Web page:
John Cornyn voted to permanently repeal the estate tax and for raising the estate tax exemption to $5 million. He voted in favor of $350 billion in tax cuts over 11 years and supports making the George W. Bush tax cuts permanent.[42] However, he stands opposed to extending the 2011 payroll tax holiday.[46]

Cornyn is a cosponsor of the Fair Tax Act of 2007.[47] John Cornyn also voted for the Emergency Economic Stabilization Act of 2008 but against the American Recovery and Reinvestment Act in 2009.

In 2005 Cornyn voted against including oil and gas smokestacks in mercury regulations. He voted against factoring global warming into federal project planning, and against banning drilling in the Arctic National Wildlife Refuge. He also voted against removing oil and gas exploration subsidies.[42] During his tenure in the Senate, Cornyn has scored 0% on the League of Conservation Voters' environmental scorecard, a system of ranking politicians according to their voting record on environmental legislation.[48]

Cornyn opposed President Barack Obama's health reform legislation; he voted against the Patient Protection and Affordable Care Act (also known as Obamacare) in December 2009,[49] and he voted against the Health Care and Education Reconciliation Act of 2010.[50] Cornyn stated that Senator Cruz's efforts to defund Obamacare were "unachievable". He also stated: "The shutdown did not help our cause. What did help our cause was the president’s implementation of Obamacare, which has overwhelmed everything else. I don’t hear anyone thinking that another government shutdown is the way to achieve our goals."[51]

Cornyn joined other Republican leaders to block fellow Texas Senator Ted Cruz's procedural move to reject an increase in the debt ceiling[52]

Cornyn voted for the Troubled Asset Relief Program (TARP) in 2008 also known as the Wall Street bailout, and later voted to end the program.[53]

Gun rights[edit]

In April 2013, Senator Cornyn was one of 46 senators to vote against the passing of a bill which would have expanded background checks for all buyers. Cornyn voted with 40 Republicans and 5 Democrats to stop the passage of the bill. The New York Times gave a 1% chance of Senator Cornyn voting Yea on the bill.[54]

In January 2014, Senator Cornyn introduced the "Constitutional Concealed Carry Reciprocity Act". The bill would provide interstate reciprocity for persons with concealed weapons permits. Cornyn described the bill as "It’s like a driver’s license. It doesn’t trump state laws. Say you have a carry permit in Texas; then you use it in another state that has a concealed-carry law.” [55] He is rated "A" by the National Rifle Association.[42]

Electoral history[edit]

Texas U.S. Senate Election 2008
Party Candidate Votes % ±%
Republican John Cornyn (incumbent) 4,326,639 54.80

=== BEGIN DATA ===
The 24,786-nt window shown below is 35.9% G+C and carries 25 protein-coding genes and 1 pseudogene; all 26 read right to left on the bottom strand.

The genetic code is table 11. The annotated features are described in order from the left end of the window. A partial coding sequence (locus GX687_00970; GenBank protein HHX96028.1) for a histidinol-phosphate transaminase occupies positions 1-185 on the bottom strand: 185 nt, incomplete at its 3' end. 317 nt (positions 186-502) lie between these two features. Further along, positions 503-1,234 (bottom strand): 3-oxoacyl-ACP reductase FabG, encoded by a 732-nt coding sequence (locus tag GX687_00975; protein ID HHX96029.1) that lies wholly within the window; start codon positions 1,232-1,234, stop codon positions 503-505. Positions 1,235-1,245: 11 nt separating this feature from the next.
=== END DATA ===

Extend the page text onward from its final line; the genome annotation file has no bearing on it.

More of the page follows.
Democratic Rick Noriega 3,383,890 42.86
Libertarian Yvonne Adams Schick 184,729 2.34
Texas U.S. Senate Election 2002
Party Candidate Votes % ±%
Republican John Cornyn 2,480,991 54.7
Democratic Ron Kirk 1,946,681 43.3
Libertarian Scott Jameson 35,538 0.78
Green Roy Williams 25,051 0.55

Personal life[edit]

Cornyn and his wife, Sandy Hansen, have two daughters.

Cornyn gained national attention when he released a video referring to himself as "Big Bad John". The video was featured on comedy shows such as The Colbert Report and The Daily Show.

Sources[edit]

References[edit]

  1. ^ 2003 Congressional Record, Vol. 149, Page S1
  2. ^ NRSC.org website
  3. ^ "Rootsweb Senatorial Genealogies". Retrieved September 19, 2007. 
  4. ^ The American School in Japan
  5. ^ "U.S. Senator To Address Trinity University Undergraduates". Retrieved September 19, 2007. 
  6. ^ "Alumni Association Foundation – Chi Delta Tau". Archived from the original on September 27, 2007. Retrieved September 19, 2007. 
  7. ^ "U.S. Senator John Cornyn to Speak at Opening of Center for Terrorism Law as St. Mary's University School of Law". Retrieved September 19, 2007. 
  8. ^ "Alumni in the News, 2002". Retrieved September 19, 2007. 
  9. ^ Our Campaigns – TX Attorney General – R Primary Race – Mar 10, 1998
  10. ^ http://www.ourcampaigns.com/RaceDetail.html?RaceID=222670
  11. ^ Our Campaigns – TX Attorney General Race – Nov 03, 1998
  12. ^ Online NewsHour: The Texas Senate Race – John Cornyn Biography
  13. ^ Apple, Lauri (6 September 2002). "Tulia, Too Late". The Auston Chronicle. Retrieved 2 February 2014. 
  14. ^ "Possible Nominees to the Supreme Court". The Washington Post. July 1, 2005. 
  15. ^ Rasmussen Reports on Texas
  16. ^ "Noriega avoids runoff in Senate bid; Cornyn wins easily", The Dallas Morning News
  17. ^ Libertarian Party of Texas website
  18. ^ Txgreens.org
  19. ^ "Senate GOP leaders look outside as they run for re-election". CNN. July 11, 2013.